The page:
“Hunting and gathering out of the ocean is a joke. We haven’t hunted and gathered most of our food on land for three thousand years,” says Kevin Fitzsimmons at the University of Arizona’s College of Agriculture and Life Sciences. The alternative, to Fitzsimmons, is obvious. Rather than pluck fish out of the sea, why not repeat what we already do with livestock and crops: grow them intensively at scale? Globally fishing has been heading in this direction for decades. In 1961 farmed fish made up about five per cent of the world’s entire seafood production, but since the late 1980s fish farming, also known as aquaculture, has boomed. In most aquaculture, farmed fish are kept in net pens – large circular cages usually made from steel or plastic, anchored to the ocean floor or the bottom of freshwater ponds or lakes. In 2013 the volume of seafood produced in this way overtook wild capture for the first time, and since then the gap has continued to grow. Since the mid-1990s the world’s total production of wild-caught fish has plateaued, while the amount of fish coming from farms has more than tripled. The aquaculture industry has grown up exceptionally fast. “What we did with terrestrial agriculture in three thousand years we have done in aquaculture essentially in the last thirty,” says Fitzsimmons.

But if the history of farming has taught us anything, it is that intensifying livestock production comes with major drawbacks. In Asia vast stretches of mangrove forest have been cleared to make way for shrimp farms, leaving coastlines more vulnerable to erosion and removing a vital carbon sink. Moreover, keeping so many fish in close proximity concentrates pollution in the form of uneaten food, waste and dead fish. This then leaks into nearby waters, disrupting the delicate ocean ecosystems. Cramped net pens are also a perfect breeding ground for diseases and pests, and there is the extra danger that disease endemic in farmed fish could spill over into wild populations. In 2012 salmon farms in Scotland lost nearly 10 per cent of their total production to amoebic gill disease and other infections that raced through net pens, killing more than 8.5 million fish. In August 2019 Denmark’s environmental minister deemed offshore aquaculture so environmentally risky that she called a halt to all new fish farms in the area and prevented existing farms from expanding.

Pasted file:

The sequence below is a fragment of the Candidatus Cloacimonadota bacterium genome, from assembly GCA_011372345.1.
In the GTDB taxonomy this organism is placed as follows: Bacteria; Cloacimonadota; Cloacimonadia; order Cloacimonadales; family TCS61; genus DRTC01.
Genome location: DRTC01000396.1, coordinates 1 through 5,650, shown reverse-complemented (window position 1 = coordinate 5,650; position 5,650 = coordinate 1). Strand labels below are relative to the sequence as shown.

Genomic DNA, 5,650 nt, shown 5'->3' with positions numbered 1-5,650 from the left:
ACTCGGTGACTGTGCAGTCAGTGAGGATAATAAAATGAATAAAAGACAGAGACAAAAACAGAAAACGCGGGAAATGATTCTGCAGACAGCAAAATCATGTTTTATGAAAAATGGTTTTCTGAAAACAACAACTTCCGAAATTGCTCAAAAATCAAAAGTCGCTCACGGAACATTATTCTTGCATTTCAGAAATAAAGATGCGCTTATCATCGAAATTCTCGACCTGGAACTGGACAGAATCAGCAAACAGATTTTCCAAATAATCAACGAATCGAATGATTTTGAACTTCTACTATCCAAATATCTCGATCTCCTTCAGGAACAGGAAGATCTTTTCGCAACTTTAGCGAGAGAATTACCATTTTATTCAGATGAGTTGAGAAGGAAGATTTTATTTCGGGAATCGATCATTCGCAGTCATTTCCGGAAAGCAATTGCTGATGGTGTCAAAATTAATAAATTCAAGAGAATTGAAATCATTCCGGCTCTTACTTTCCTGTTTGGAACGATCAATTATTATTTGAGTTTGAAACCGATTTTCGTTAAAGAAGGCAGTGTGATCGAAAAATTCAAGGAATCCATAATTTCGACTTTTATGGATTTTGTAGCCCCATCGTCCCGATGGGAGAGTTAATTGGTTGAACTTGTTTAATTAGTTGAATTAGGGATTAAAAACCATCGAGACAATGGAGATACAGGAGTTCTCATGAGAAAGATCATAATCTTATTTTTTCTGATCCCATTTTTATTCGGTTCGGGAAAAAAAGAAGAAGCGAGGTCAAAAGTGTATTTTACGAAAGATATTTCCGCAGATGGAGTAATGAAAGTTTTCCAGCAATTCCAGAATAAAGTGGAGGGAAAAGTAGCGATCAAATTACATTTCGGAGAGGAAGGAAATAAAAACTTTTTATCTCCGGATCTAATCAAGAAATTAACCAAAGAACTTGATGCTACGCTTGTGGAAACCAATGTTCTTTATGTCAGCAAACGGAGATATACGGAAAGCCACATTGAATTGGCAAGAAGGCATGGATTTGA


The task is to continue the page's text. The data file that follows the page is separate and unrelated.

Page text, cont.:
Many fear that net pens will end up becoming the cattle feedlots of the ocean – pollution-generating floating factories whose only aim is to churn out cheap meat at terrific scale. “We have made some of those mistakes. Stuff we should have learned from terrestrial agriculture that we had to relearn in some cases,” admits Fitzsimmons. But the industry is still in its infancy, and aquaculture farmers are eager to prove that they are the go-to model for efficient and sustainable food production. The race to fix aquaculture will require rethinking which fish we put in net pens, what we feed them and how the farms operate. And for Thue Holm, it all starts with taking the fish out of the ocean altogether.

THERE ARE A few reasons why it might make sense to grow Atlantic salmon thousands of kilometres away from their natural home in the Norwegian fjords, which are still the centre of the 2.5-million-tonne-a-year salmon-farming industry. Growing fish closer to the people who eat it cuts down on transport costs; farming on land reduces the amount of pollution sent directly into the water; and there is no chance that the salmon will escape through a rip in the net and return to the sea. But there is another factor that pushed Atlantic Sapphire halfway across the globe to south Florida: sea lice.

Sea lice are the scourge of the salmon aquaculture industry. The tiny crustaceans hook onto the fish’s scales and feed off its skin and blood to survive. In the wild, a salmon can shrug off one or two sea lice without much fuss, but a fully grown female salmon louse can produce more than 1,500 eggs in its lifetime and, in the densely packed environment of a net pen, populations quickly spiral out of control. A dozen sea lice can kill a salmon; smaller infections leave fishes with bright-pink patches of raw flesh around their gills, rendering the fish completely unmarketable. As a result, these pernicious parasites cost the salmon aquaculture industry about £400 million a year. In an effort to keep sea-lice numbers down, salmon farmers have tried bathing salmon in hydrogen peroxide and supplementing net pens with cleaner fish such as wrasse, which happily nibble away at the parasites. In Norway a start-up called Stingray Marine Solutions markets a sea-lice-zapping robot that kills the crustaceans by hitting them with short bursts of light that are harmless to the fish. The technology is currently being used in more than 150 Norwegian salmon pens.